From the publication Writing Art on the Nillumbik Shire Council Art Collection 2006
Essay VIEW pages 18 – 22 by Gwen Ogden
“Janet Boddy, Where the Ibis Are and Doug Wright Head in the Landscape (Private Persons) both work in a gestural/ expressive manner. Each requires the viewer to either recognise or discover meaning in symbols. In each case the paintings disclose meaning gradually. Janet Boddy has written that this painting refers persecution, intolerance and South African apartheid in particular. In Where the Ibis Are the prismatic quality of the surface seems to hold a vast body of clues. Fluorescent flickers of life illuminate the dark and light bands set in grids. These bands are like crumpled ribbons in their softness and bars of a cage in their firmer shapes. Alternating light and dark colours suggest an element of positive/negative working in various depths up and down the painting.
Within a formal construction the painter has created sets of marks, shapes, ebbs and flows of colour all rippling with the dark dampness and luminosity of light. Repetitive patterns of these floaty splinters and markings within the lighter bands suggest both order and randomness in nature.
It is easy to imagine such spaces filled with the cacophony of birds arriving and taking off in shallow water. The painting is full of movement and rhythm, yet the recurring, stencil-like effects produced by the horizontal barriers seem more dramatic than lyrical.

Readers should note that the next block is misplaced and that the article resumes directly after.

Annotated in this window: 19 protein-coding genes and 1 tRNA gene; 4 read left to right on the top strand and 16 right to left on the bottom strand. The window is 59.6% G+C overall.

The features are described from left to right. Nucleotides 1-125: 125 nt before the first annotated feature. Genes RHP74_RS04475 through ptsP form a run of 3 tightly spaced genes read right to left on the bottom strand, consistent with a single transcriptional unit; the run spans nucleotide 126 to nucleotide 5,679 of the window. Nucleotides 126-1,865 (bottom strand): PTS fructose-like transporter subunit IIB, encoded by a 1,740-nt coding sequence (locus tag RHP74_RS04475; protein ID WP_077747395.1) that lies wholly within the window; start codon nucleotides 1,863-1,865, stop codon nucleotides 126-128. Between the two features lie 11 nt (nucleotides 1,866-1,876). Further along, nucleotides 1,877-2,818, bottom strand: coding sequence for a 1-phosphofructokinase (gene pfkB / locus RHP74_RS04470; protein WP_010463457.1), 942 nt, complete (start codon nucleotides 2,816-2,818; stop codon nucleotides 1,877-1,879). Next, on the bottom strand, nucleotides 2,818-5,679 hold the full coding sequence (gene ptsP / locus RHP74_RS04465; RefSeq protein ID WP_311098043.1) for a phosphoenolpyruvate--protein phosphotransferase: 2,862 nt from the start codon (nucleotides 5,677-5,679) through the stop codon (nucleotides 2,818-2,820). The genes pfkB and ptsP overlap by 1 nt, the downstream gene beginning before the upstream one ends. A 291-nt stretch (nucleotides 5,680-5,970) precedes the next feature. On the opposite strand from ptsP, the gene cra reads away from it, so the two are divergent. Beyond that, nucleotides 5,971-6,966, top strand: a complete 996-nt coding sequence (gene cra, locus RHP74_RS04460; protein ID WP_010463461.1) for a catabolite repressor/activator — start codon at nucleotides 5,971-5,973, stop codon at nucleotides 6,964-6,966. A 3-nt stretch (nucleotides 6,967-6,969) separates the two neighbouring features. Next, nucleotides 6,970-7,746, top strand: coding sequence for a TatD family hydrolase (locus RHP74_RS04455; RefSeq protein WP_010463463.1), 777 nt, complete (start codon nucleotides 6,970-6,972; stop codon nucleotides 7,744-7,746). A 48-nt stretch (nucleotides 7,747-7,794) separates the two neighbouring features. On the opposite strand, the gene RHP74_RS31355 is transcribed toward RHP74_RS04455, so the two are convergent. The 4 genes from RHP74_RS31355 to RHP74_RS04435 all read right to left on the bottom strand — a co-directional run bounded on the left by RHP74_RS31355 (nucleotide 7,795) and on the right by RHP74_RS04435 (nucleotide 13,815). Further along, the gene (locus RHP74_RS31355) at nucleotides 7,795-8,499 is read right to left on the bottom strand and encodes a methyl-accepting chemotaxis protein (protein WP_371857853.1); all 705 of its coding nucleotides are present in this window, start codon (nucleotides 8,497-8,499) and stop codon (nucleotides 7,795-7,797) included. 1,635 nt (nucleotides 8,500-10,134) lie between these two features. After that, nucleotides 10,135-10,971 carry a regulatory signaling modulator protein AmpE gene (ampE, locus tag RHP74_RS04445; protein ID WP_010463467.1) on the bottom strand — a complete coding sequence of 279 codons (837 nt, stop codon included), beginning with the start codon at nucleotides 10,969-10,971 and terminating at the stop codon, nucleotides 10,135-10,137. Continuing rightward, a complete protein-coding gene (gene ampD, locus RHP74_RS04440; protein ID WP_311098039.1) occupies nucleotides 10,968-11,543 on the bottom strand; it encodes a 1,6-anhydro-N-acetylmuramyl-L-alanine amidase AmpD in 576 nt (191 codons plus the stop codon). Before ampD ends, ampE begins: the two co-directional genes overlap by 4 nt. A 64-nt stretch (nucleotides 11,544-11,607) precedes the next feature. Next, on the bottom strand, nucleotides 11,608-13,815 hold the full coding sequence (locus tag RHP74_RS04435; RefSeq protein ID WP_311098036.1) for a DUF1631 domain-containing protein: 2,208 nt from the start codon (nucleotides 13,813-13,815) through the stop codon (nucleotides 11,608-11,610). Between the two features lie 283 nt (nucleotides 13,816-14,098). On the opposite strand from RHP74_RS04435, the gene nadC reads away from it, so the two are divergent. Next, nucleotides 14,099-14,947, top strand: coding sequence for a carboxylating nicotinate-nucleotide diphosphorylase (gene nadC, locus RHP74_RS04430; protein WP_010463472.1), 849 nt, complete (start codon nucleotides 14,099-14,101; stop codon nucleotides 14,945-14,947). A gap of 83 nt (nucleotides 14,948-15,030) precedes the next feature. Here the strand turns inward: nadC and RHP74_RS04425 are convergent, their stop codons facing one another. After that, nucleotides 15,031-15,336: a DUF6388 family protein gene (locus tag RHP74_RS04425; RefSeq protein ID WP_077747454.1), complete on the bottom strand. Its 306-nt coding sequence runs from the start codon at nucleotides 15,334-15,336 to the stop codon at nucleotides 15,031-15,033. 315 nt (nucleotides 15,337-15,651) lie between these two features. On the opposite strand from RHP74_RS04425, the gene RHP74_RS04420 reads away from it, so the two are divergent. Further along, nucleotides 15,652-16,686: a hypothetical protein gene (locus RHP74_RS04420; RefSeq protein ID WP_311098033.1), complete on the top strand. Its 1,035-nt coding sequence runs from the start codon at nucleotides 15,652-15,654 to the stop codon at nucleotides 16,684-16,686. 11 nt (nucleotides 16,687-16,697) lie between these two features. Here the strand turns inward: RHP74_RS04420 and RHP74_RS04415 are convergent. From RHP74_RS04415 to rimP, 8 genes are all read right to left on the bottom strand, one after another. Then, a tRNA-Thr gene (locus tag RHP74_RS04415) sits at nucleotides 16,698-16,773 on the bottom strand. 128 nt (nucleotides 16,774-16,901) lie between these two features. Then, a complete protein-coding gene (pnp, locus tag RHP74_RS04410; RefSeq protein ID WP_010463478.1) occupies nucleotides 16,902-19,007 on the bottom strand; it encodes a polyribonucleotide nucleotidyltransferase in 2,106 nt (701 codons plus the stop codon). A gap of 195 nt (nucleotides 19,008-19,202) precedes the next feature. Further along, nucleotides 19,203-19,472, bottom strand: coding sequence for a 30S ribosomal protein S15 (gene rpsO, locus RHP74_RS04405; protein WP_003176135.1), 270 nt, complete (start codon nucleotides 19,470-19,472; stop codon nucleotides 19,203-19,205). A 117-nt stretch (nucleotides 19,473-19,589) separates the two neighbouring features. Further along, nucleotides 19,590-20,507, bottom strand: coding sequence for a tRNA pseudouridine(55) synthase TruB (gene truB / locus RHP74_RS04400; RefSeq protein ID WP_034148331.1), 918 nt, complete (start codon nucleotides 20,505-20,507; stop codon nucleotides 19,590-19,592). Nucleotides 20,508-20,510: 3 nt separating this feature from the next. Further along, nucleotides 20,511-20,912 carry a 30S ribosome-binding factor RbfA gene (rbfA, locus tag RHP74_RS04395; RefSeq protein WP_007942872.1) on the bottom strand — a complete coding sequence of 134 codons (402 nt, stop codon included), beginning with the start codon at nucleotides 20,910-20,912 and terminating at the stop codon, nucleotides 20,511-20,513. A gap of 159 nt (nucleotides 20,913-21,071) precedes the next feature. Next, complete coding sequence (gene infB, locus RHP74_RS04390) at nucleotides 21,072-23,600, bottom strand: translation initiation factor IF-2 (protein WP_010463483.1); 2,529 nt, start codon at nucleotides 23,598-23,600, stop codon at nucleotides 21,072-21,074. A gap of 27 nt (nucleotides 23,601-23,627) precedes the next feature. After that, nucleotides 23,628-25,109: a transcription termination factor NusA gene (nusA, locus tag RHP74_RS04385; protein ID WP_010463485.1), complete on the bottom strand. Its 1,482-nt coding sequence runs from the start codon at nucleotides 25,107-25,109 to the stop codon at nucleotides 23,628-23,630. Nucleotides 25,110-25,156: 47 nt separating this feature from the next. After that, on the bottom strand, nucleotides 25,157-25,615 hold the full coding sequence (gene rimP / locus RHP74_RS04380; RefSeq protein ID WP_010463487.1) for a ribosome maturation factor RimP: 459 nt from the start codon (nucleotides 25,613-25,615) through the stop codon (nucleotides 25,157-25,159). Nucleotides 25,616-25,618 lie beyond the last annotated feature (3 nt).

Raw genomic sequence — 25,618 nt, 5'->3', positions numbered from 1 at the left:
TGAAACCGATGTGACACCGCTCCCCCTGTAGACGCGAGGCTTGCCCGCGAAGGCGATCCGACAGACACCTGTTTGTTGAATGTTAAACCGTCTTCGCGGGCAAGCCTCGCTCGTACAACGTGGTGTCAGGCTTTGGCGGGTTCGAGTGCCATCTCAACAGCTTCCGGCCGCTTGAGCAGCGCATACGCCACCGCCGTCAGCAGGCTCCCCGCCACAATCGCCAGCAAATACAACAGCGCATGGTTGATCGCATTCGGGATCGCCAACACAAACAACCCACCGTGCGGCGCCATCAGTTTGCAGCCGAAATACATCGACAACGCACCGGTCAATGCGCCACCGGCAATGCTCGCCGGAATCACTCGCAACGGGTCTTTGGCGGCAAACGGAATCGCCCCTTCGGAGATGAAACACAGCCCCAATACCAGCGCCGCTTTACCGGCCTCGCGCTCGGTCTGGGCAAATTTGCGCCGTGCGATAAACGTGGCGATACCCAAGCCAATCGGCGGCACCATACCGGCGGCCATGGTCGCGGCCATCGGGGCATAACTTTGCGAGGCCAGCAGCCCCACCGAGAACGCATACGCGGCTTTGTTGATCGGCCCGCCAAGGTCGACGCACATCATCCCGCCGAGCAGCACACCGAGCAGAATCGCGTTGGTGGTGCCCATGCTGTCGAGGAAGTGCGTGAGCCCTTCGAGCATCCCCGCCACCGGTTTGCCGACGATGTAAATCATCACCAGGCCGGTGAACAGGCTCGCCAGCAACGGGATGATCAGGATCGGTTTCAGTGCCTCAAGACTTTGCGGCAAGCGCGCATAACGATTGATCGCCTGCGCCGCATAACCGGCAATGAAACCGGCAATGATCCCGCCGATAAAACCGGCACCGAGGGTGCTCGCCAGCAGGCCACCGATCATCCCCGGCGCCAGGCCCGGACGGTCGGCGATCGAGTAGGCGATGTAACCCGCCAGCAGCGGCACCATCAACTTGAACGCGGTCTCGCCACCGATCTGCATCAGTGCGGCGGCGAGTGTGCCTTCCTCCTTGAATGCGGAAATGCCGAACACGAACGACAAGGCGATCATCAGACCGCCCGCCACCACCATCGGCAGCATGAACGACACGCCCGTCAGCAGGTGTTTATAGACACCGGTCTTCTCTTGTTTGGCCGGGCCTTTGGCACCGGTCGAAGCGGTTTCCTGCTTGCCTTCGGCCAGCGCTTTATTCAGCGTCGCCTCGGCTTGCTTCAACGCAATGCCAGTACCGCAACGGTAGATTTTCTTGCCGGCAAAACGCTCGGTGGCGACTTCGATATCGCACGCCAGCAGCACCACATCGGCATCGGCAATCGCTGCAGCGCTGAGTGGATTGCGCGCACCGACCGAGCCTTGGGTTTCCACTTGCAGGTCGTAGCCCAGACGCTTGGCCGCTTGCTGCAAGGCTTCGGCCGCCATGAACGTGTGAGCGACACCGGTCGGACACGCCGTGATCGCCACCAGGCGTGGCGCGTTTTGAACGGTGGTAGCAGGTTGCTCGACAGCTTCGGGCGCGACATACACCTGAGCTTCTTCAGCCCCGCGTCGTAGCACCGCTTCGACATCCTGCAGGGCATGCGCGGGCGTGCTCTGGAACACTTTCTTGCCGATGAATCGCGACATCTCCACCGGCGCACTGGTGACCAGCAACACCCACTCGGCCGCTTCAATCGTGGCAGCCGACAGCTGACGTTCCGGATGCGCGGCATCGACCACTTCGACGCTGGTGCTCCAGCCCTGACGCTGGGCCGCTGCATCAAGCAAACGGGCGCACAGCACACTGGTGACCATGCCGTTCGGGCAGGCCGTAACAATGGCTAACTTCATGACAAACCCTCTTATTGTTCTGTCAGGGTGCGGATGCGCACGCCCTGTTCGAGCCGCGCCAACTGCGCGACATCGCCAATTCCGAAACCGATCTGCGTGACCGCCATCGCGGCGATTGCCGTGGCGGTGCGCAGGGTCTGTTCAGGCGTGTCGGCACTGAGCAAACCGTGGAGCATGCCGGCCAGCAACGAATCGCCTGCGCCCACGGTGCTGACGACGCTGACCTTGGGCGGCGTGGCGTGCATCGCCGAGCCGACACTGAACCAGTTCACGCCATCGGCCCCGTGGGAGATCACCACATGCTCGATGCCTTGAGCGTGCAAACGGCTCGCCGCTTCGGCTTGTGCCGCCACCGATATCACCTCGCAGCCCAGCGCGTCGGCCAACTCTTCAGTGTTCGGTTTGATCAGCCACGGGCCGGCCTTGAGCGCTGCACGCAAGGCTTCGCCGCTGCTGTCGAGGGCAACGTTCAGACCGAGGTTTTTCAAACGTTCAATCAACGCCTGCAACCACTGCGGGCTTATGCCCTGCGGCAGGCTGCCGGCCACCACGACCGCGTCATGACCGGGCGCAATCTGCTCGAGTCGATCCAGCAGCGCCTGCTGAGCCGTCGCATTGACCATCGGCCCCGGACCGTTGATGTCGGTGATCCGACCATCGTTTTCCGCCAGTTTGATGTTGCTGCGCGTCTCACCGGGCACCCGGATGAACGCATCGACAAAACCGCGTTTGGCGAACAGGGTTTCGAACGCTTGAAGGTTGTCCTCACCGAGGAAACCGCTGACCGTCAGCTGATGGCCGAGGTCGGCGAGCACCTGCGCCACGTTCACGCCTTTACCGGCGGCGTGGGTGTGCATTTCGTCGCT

Janet Boddy is both poet and painter. Where the Ibis Are reveals a poetic quality of being both complex and compact at the same time. Lightness and heaviness of colour and soft formal grids overlaid with shimmers of life affirming brilliance involve all the senses. The emotional response can at times be as powerful as the articulated response. Gaston Bachelard suggests that, ‘Of all the elements, water is the most faithful mirror of voices’… For a richer experience, listen to the stirrings and sounds of this painting while contemplating meaning and intention. Barriers usually work to contain; the melody might not be all pleasant.
This painting won the Eltham art award in 1989.